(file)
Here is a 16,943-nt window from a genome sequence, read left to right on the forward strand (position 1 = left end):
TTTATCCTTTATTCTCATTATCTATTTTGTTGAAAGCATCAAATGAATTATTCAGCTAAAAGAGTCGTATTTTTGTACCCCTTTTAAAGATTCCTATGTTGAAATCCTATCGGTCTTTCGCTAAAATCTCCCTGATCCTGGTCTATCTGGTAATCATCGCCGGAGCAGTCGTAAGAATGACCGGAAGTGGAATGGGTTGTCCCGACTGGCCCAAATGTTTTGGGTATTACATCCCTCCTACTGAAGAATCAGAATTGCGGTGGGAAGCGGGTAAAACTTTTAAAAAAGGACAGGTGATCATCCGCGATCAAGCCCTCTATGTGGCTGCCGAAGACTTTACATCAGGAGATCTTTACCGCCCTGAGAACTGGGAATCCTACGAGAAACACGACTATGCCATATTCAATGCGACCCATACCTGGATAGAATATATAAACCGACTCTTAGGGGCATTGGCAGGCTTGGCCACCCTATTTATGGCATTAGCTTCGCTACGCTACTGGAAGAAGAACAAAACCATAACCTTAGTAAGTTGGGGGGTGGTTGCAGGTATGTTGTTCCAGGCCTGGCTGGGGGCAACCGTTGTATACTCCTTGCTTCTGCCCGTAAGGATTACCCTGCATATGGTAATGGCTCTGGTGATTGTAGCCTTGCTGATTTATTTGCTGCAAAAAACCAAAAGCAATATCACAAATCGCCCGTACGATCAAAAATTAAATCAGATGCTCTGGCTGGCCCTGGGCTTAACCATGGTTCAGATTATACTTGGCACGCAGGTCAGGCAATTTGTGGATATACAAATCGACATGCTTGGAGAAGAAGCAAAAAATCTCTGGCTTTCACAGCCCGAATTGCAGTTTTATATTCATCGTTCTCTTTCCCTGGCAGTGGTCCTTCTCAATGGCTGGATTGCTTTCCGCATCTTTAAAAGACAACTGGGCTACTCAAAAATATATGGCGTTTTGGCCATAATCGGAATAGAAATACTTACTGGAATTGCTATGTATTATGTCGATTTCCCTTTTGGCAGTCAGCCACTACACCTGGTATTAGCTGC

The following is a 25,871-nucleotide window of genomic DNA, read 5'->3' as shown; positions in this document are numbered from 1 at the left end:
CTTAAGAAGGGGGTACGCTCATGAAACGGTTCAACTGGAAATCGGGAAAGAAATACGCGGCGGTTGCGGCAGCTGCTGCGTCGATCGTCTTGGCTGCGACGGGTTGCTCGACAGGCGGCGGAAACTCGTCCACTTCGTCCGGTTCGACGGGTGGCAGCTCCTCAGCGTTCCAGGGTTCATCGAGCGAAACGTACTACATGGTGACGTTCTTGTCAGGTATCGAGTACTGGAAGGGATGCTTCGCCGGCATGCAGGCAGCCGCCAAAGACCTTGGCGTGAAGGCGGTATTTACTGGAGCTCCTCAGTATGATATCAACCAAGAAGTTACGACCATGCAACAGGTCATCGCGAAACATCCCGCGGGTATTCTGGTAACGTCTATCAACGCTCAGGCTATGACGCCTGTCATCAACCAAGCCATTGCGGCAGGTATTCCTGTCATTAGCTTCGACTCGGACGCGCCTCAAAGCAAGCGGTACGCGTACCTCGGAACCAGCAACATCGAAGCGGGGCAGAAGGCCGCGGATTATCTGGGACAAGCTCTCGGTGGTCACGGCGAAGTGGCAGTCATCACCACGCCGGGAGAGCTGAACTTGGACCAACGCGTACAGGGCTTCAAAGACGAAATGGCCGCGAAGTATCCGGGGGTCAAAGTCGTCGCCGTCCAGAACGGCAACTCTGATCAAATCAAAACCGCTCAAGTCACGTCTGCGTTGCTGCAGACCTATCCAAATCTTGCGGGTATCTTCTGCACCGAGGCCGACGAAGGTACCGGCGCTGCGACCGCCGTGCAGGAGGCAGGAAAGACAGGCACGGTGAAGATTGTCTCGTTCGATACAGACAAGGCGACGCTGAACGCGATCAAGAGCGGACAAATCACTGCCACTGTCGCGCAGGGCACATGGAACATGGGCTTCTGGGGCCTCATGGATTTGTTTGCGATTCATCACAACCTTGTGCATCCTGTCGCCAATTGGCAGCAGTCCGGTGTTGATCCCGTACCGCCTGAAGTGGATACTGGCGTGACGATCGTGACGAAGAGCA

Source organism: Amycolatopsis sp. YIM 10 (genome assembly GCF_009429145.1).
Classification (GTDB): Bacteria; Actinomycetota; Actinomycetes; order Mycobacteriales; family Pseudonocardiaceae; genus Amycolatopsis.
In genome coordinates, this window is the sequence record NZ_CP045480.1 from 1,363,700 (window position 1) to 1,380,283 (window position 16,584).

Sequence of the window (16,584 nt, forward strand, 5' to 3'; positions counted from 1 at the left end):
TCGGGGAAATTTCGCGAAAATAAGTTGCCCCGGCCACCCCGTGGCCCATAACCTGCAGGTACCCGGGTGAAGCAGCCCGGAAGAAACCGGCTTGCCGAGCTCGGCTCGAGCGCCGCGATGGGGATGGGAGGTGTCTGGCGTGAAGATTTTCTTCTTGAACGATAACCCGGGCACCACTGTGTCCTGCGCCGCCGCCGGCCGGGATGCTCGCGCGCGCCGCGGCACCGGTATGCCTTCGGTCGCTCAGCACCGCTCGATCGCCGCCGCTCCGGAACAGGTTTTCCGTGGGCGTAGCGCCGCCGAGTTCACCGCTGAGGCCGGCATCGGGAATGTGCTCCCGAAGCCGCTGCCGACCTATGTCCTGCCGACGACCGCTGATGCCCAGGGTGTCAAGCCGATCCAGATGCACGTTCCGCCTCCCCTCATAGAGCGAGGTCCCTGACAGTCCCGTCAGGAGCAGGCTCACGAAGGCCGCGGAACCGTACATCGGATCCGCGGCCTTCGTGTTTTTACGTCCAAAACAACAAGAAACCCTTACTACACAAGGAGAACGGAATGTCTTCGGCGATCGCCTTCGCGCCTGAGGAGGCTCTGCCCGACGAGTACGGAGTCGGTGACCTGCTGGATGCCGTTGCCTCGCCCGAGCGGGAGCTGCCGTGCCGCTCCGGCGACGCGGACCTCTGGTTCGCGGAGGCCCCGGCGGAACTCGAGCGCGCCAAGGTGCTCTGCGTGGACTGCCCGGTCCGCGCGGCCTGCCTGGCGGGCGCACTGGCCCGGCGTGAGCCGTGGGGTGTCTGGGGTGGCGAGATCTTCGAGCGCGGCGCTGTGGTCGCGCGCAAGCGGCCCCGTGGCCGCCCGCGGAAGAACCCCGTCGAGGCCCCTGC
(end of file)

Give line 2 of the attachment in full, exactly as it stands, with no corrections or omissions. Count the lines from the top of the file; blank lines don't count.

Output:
TTTATCCTTTATTCTCATTATCTATTTTGTTGAAAGCATCAAATGAATTATTCAGCTAAAAGAGTCGTATTTTTGTACCCCTTTTAAAGATTCCTATGTTGAAATCCTATCGGTCTTTCGCTAAAATCTCCCTGATCCTGGTCTATCTGGTAATCATCGCCGGAGCAGTCGTAAGAATGACCGGAAGTGGAATGGGTTGTCCCGACTGGCCCAAATGTTTTGGGTATTACATCCCTCCTACTGAAGAATCAGAATTGCGGTGGGAAGCGGGTAAAACTTTTAAAAAAGGACAGGTGATCATCCGCGATCAAGCCCTCTATGTGGCTGCCGAAGACTTTACATCAGGAGATCTTTACCGCCCTGAGAACTGGGAATCCTACGAGAAACACGACTATGCCATATTCAATGCGACCCATACCTGGATAGAATATATAAACCGACTCTTAGGGGCATTGGCAGGCTTGGCCACCCTATTTATGGCATTAGCTTCGCTACGCTACTGGAAGAAGAACAAAACCATAACCTTAGTAAGTTGGGGGGTGGTTGCAGGTATGTTGTTCCAGGCCTGGCTGGGGGCAACCGTTGTATACTCCTTGCTTCTGCCCGTAAGGATTACCCTGCATATGGTAATGGCTCTGGTGATTGTAGCCTTGCTGATTTATTTGCTGCAAAAAACCAAAAGCAATATCACAAATCGCCCGTACGATCAAAAATTAAATCAGATGCTCTGGCTGGCCCTGGGCTTAACCATGGTTCAGATTATACTTGGCACGCAGGTCAGGCAATTTGTGGATATACAAATCGACATGCTTGGAGAAGAAGCAAAAAATCTCTGGCTTTCACAGCCCGAATTGCAGTTTTATATTCATCGTTCTCTTTCCCTGGCAGTGGTCCTTCTCAATGGCTGGATTGCTTTCCGCATCTTTAAAAGACAACTGGGCTACTCAAAAATATATGGCGTTTTGGCCATAATCGGAATAGAAATACTTACTGGAATTGCTATGTATTATGTCGATTTCCCTTTTGGCAGTCAGCCACTACACCTGGTATTAGCTGC